21.12.2012

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December 21st, 2012.
21.12.2012
12.21.2012

Or however you put it, is the last repetitive date we will see. Some even claim this day to bring the end of the world as we know it. Starting with the Mayan calendar which ends today, many prophesies take upon this notion, to the creation of what is broadly called as the “2012 phenomena”.

The Mayans believed in circles and their completion; according to their belief, the world we now reside in is the 4th world, the successful Gods creation in which human beings were placed. Each world holds for 13 b’ak’tuns, a term roughly equivalent of 5125 years. And today is the completing day of this world’s 13th b’ak’tun, a day of high significance for the Mayans.

So, saying “The End of the World” is easy; but what exactly does it mean? A meteorite will crash into our planet and destroy it? The Iranians will fail in just nuking who they want and will, instead, bring the final doom upon this world’s population? This is a good question that we can actually try and answer with some etymological hints!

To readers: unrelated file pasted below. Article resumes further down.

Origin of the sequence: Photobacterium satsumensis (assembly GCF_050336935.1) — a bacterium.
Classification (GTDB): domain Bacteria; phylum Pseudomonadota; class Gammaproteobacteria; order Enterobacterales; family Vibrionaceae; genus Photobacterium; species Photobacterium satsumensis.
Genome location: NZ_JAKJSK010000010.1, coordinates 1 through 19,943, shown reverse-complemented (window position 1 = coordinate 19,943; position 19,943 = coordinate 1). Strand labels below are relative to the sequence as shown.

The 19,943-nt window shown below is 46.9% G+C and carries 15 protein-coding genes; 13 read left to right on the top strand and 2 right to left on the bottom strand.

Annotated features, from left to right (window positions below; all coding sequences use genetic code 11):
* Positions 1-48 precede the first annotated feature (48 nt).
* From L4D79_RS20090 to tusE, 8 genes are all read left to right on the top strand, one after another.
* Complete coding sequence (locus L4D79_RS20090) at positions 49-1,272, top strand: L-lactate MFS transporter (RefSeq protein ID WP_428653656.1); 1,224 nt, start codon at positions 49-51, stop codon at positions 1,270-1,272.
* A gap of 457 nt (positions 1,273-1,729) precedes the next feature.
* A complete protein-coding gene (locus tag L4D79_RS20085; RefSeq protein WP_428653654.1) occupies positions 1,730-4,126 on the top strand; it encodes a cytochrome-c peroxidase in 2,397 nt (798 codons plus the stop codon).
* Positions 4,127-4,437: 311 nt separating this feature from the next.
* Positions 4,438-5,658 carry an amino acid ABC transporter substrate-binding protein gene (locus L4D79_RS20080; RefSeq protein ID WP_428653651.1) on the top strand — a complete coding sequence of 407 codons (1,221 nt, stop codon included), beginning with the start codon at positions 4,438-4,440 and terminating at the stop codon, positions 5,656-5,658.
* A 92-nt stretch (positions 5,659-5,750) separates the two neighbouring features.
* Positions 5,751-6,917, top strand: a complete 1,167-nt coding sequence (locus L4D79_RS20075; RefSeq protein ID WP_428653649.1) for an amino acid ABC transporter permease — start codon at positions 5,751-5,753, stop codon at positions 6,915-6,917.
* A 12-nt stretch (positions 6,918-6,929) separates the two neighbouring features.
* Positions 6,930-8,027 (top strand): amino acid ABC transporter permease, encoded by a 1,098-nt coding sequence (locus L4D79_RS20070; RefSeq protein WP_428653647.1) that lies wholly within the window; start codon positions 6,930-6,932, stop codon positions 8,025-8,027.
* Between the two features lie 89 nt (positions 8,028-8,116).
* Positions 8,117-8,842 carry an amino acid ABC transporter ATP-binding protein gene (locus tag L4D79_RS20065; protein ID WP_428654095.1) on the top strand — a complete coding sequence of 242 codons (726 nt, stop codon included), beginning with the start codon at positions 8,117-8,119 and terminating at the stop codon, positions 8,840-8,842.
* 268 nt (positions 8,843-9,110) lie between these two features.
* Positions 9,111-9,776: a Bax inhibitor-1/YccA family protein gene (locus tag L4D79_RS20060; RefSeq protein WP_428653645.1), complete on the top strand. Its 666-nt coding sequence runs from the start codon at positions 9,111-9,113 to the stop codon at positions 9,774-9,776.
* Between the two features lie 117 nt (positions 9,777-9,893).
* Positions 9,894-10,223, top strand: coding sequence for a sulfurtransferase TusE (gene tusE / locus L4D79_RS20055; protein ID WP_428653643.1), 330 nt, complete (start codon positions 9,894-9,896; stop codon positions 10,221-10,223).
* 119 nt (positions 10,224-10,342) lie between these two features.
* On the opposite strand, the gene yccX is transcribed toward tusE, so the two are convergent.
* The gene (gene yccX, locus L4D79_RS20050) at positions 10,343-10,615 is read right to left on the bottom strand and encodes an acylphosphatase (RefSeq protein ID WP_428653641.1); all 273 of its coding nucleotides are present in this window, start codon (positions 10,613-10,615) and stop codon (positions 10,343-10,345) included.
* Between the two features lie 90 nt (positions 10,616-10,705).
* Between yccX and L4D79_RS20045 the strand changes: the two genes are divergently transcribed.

We saw the movie Armageddon, and we know the broad definition to the word- MASS DESTRUCTION (shouting capitalization on purpose). But what is so destructive about a place? The word Armageddon is derived from the Hebrew Har Megiddo, which is, according to the Hebrew bible, the place where the final conflict between good and bad, black and white, would occur. So our first word is a place!

How about apocalypse, another word we constantly use to address MASS DESTRUCTION? It was introduced to the English language in the late 14th century, and is derived from the Latin apocalypsis meaning ‘revelation’. The Greek ‘apo’ stands for seeing while calypso stands for ‘what is covered’. So the GreekLatin idea for the end of the world is a revelation, further evolution to the human kind if you will.

How about CATACLYSM, or CATASTROPHE, 2 other ‘shouty’ words? The Latin cata, applicable for both words, means ‘down’ and klyzein means to wash, to clean. The Latin strephein, referring to catastrophe, means to turn, and actually- the sense of a sudden disaster first appeared in 1748!

Looking at the end of the world from the etymological point of view, really gets me up and excited! Looks like we are about to take another step further. What towards? Not sure. But what is sure- we will all be here tomorrow as well!

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About Author

Victoria Sheinkin is a writer, content editor, translator and chief editor for UnusedWords.com. Speaking three and a half languages, she holds two BAs from the Tel Aviv university- Communication and jounalism, English literature and linguistics.

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